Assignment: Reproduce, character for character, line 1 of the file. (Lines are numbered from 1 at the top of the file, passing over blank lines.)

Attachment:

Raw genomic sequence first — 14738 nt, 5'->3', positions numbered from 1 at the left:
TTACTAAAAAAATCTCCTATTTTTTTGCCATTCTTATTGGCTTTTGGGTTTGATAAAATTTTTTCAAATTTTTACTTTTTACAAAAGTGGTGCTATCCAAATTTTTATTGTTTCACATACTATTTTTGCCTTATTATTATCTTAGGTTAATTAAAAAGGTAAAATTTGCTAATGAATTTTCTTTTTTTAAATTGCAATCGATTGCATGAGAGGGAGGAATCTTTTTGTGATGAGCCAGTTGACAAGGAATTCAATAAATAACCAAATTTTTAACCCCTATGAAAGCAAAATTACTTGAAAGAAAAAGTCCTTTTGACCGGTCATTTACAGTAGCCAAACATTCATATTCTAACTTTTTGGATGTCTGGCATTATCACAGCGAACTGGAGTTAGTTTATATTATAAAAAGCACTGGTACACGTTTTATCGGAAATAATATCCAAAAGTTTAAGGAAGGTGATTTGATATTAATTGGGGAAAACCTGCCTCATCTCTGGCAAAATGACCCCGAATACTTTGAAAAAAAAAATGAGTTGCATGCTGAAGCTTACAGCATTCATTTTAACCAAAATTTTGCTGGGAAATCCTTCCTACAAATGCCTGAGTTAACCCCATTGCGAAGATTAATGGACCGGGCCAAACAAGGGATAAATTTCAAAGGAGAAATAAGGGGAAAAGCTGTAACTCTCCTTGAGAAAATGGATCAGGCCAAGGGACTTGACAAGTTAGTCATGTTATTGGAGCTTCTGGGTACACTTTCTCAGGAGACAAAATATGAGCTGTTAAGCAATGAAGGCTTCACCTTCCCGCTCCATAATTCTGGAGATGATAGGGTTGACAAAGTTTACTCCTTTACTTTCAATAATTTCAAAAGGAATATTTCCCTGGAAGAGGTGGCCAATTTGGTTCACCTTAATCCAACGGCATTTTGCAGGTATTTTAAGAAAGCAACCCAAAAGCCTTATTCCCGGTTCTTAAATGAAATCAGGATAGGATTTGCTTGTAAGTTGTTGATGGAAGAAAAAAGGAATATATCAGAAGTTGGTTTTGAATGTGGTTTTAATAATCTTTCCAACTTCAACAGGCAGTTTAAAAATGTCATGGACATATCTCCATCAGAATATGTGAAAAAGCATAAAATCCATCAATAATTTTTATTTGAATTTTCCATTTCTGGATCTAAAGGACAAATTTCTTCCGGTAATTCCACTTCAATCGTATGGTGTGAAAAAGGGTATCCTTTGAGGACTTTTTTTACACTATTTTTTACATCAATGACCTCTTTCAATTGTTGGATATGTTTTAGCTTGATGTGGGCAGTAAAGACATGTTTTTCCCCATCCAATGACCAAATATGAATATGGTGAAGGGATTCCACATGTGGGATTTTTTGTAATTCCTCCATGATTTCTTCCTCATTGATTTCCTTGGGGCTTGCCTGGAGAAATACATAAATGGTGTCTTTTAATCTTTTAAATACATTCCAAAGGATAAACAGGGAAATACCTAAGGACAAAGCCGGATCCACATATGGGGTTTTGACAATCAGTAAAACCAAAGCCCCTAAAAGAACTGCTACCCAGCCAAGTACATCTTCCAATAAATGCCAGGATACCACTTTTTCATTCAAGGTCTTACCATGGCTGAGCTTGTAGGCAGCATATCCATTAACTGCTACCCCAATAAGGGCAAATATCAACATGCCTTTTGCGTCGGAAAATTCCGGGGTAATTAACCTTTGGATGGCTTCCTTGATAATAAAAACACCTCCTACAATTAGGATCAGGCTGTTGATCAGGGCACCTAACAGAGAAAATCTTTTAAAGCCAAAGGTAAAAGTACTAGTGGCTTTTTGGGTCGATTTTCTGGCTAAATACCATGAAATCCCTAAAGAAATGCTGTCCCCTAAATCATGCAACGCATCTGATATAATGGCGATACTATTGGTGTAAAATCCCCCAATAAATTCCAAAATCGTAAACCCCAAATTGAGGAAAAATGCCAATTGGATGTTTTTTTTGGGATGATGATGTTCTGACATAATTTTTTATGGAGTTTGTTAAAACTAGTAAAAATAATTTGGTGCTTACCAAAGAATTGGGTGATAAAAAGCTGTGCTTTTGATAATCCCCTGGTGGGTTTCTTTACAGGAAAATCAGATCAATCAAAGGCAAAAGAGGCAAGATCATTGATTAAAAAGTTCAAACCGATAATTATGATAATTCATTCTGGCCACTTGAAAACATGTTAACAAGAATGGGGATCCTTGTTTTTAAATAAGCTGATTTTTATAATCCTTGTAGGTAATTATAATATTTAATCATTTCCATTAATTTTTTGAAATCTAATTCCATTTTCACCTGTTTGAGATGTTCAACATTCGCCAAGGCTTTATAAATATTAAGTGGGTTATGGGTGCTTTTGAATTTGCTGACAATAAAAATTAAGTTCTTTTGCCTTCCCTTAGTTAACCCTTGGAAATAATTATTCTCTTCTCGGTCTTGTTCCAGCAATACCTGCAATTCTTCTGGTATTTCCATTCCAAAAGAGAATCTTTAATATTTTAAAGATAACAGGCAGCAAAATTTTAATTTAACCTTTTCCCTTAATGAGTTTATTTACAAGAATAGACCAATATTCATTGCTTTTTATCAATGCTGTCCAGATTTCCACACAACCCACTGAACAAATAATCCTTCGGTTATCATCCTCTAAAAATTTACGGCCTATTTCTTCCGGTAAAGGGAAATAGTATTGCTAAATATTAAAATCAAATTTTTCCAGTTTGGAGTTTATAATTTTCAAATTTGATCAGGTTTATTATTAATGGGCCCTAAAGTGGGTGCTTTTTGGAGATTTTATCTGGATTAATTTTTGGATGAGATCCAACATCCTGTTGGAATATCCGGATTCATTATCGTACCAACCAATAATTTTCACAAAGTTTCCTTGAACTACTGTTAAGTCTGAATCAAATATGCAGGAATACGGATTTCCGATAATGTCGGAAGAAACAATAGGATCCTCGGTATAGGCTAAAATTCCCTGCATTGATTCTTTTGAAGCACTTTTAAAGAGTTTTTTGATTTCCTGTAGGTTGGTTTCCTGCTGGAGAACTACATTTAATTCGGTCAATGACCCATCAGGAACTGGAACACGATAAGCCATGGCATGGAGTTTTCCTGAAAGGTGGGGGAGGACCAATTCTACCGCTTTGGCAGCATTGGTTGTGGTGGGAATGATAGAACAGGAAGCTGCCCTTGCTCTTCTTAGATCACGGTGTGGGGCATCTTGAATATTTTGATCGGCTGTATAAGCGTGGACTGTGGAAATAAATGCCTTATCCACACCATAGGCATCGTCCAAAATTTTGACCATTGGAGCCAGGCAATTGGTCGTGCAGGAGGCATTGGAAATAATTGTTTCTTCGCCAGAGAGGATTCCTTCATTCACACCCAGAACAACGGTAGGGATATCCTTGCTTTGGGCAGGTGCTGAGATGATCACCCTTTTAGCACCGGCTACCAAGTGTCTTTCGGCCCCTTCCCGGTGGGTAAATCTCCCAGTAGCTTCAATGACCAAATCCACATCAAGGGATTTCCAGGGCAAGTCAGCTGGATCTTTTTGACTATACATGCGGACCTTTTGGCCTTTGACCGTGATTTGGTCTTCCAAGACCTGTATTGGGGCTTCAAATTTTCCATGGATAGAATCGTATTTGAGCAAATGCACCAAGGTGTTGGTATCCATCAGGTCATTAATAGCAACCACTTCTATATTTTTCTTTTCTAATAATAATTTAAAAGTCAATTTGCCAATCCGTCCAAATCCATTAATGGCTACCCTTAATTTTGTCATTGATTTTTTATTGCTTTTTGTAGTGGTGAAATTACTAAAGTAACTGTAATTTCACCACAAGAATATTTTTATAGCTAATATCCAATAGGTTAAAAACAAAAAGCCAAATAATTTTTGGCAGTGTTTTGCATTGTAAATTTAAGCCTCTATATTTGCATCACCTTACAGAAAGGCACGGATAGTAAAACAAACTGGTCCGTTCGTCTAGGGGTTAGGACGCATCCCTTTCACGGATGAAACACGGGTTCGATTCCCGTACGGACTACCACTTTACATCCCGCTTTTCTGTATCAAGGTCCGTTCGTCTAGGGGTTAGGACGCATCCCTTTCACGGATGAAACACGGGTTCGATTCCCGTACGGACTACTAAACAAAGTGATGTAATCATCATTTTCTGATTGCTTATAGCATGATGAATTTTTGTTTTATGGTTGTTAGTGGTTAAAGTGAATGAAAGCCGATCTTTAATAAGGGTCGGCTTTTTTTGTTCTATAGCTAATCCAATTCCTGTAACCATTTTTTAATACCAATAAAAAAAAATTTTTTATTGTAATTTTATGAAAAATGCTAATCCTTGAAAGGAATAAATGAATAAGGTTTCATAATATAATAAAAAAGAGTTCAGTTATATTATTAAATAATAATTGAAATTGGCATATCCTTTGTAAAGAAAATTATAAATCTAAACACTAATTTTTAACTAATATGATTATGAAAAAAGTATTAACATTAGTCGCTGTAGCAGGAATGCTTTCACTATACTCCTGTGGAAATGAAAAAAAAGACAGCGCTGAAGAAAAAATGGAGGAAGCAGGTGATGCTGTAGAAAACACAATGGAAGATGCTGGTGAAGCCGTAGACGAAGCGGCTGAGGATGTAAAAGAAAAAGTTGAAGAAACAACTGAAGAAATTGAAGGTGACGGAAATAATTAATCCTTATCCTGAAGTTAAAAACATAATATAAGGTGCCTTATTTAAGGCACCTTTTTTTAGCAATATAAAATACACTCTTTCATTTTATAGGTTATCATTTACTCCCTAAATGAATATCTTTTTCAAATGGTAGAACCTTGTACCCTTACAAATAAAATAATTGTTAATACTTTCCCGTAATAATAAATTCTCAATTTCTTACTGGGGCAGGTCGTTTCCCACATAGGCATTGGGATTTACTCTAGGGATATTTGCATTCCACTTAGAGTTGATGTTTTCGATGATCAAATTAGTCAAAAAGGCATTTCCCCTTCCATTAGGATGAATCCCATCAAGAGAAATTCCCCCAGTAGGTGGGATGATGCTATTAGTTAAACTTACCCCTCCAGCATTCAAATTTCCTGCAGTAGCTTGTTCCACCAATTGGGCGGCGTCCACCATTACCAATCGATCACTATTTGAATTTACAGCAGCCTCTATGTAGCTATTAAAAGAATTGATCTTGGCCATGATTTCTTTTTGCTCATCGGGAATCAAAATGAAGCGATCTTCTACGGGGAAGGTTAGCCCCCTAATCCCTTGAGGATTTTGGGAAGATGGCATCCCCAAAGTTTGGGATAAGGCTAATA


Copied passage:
Raw genomic sequence first — 14738 nt, 5'->3', positions numbered from 1 at the left: